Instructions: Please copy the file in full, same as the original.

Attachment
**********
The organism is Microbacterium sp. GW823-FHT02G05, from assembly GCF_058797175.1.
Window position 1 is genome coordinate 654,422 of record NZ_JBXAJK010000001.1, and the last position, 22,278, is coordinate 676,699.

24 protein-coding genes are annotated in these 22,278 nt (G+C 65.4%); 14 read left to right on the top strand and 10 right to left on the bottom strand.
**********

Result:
The organism is Microbacterium sp. GW823-FHT02G05, from assembly GCF_058797175.1.
Window position 1 is genome coordinate 654,422 of record NZ_JBXAJK010000001.1, and the last position, 22,278, is coordinate 676,699.

24 protein-coding genes are annotated in these 22,278 nt (G+C 65.4%); 14 read left to right on the top strand and 10 right to left on the bottom strand.